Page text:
G.Skill Releasing DDR4 4333 MHz Memory Kit, Working on DDR4 4500 MHz

Subject: Memory | April 22, 2017 - 04:40 PM |
Tagged: z270, G.Skill Trident Z, G.Skill, dual channel, ddr4

For enthusiasts with a need for speed, G.Skill unleashed a new DDR4 memory kit recently that ratchets up two 8GB modules to 4333 MHz out of the box. The new 16GB kit will soon take the top spot in the company’s Trident Z series and will come with the traditional brushed metal heat spreader with red accent.

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The new 16 GB (2 x 8GB sticks) Trident Z memory kit was validated on Intel’s Z270 platform using an Asus ROG Maximus IX Apex motherboard and an overclocked Intel Core i5-7600K. (The processor was clocked at 4200.20 MHz on a x40.0 multiplier and 104.98 MHz bus speed.) The DDR4 kit is running with CAS latencies of 19-19-19-39 and is needs 1.40 volts.

Not content to sit on its laurels, G.Skill is reportedly also working on cranking speeds up even further with a prototype DDR4 kit running at 4400 MHz and a “proof of concept” test of a 16 GB kit running at 4500 MHz. The DDR4-4500 kit is being stress tested while specifications are still under development and it will be “some time” before it is ready for market. G.Skill did manage to at least run Windows and some benchmarks at those RAM clock speeds though using the same Z270 platform listed above (with the Core i5 7600K clocked at 4360.36 MHz on a 108.98 MHz bus and x40.0 multiplier). The benchmark runs reported up to 65 GB/s write speeds, 55 GB/s read speeds, and 52 GB/s copy speeds specifically. DDR4 has come a long way in the speed department to where it is today and apparently still has room to grow.

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Unfortunately, as is the case with most announcements of this nature, no official pricing and availability was mentioned. Looking around online, I would expect the 16GB DDR4-4333 kit to come in somewhere around $280 and be available within the next month or so.

I would love to see what a kit this fast would do for Ryzen as far as alleviating the CCX-to-CCX bottleneck over the Infinity Fabric assuming the Ryzen memory controller can handle those speeds! Also, faster memory has helped AMD’s APUs in the past, so these extremely fast kits that are coming out should pair well with AMD's upcoming Raven Ridge though they will need to come down in price a lot to actually meet the budget of a good budget gaming build (right now with the kits in the $250+ range it would be better to just put the premium into a graphics card – though that kind of defeats the purpose of using the APU heh).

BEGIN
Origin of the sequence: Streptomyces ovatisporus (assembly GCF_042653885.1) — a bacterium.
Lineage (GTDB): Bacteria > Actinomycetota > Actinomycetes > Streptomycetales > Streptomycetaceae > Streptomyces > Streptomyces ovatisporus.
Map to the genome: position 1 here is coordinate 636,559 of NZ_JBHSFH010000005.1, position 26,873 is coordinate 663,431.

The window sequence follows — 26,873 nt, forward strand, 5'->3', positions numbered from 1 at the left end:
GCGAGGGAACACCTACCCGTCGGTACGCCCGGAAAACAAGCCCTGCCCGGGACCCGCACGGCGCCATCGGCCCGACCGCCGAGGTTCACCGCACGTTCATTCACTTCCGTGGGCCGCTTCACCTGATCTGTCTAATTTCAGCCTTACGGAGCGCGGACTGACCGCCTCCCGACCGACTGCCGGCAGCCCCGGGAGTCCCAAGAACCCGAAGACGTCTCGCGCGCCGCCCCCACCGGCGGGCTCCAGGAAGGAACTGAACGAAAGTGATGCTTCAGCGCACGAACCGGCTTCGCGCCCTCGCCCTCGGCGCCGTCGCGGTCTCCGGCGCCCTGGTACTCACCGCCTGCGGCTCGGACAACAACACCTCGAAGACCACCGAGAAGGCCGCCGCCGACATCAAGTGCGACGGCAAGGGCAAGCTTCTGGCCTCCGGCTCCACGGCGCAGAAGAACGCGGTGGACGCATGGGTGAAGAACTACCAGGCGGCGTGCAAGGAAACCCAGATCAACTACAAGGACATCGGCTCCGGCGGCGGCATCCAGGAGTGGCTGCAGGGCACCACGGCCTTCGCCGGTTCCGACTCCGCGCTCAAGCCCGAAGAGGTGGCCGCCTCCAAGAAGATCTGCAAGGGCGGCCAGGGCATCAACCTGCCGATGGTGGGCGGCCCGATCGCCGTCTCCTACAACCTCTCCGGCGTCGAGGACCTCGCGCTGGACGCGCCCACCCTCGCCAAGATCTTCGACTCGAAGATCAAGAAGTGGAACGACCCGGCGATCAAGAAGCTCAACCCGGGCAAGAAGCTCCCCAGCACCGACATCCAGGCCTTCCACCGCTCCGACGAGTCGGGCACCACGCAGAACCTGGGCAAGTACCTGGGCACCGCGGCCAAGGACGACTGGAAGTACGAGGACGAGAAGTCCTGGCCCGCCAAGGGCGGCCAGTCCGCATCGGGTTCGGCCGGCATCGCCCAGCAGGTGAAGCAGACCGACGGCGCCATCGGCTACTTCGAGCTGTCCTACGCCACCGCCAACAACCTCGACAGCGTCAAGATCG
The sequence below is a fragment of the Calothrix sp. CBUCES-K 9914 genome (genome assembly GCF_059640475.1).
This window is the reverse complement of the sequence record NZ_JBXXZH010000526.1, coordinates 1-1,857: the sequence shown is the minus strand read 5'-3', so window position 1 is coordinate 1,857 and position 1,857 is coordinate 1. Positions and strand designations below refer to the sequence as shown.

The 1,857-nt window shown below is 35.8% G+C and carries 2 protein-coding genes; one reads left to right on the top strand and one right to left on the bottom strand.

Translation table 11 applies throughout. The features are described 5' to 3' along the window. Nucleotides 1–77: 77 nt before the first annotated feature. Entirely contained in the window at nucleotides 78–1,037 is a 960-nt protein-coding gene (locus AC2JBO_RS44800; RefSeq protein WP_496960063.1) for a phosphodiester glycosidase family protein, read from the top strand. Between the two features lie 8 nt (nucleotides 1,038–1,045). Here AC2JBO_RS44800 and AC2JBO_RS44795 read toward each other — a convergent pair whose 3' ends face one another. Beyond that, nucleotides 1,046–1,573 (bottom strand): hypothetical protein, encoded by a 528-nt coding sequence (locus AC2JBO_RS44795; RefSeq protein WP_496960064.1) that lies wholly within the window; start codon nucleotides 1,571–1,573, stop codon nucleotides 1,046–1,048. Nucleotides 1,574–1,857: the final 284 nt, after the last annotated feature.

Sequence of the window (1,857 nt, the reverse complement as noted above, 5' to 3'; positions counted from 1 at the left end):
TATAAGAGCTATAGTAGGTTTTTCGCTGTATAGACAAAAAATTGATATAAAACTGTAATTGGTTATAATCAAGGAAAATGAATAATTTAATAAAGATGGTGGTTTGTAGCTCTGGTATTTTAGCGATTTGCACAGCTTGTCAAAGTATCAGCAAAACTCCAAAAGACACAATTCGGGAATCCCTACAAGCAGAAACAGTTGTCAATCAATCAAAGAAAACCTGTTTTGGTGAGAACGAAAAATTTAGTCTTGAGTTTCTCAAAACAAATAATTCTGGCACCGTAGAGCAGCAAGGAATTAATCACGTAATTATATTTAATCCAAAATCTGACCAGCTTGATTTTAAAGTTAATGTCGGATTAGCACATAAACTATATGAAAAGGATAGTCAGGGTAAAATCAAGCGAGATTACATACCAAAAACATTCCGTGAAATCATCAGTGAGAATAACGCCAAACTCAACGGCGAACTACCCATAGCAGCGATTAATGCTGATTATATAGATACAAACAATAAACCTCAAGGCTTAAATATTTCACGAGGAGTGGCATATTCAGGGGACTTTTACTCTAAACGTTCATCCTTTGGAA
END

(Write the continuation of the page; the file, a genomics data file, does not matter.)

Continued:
Source: G.Skill

April 23, 2017 | 05:28 PM - Posted by Jann5s

Some reviewers have tested how ryzen scales with memory speed (or better said fabric frequency) and it looks like the gains seem to reach an asymptote at the 3600 mark.

April 23, 2017 | 10:01 PM - Posted by collie

K, so I might be an idiot here, but outside of benchmarks, in the real world, what is the benefit of fast ram exactly? I'm not being facetious, I seriously have no idea how (unlike my entire life) fast ram is better than lots of ram, what are the real world benefits and disadvantages at this point, I know the historical reasons but at this point surely any major non ramdisk work would be bottlenecked
by the cpu.... no?

April 24, 2017 | 06:19 AM - Posted by Dark_wizzie

Faster ram can help performance in what seems like CPU limited areas. This is more evident in games like Skyrim, Fallout, Oblivion. Because it's useful in CPU limited areas but less so in GPU limited areas, not only is game choice important, the segment of the game tested is important as well. In addition, it seems that faster ram affects minimum frame rates a bit more than average frame rates.

April 24, 2017 | 05:40 AM - Posted by Dark_wizzie

How about just 3733 C15 like they promised almost a year ago?

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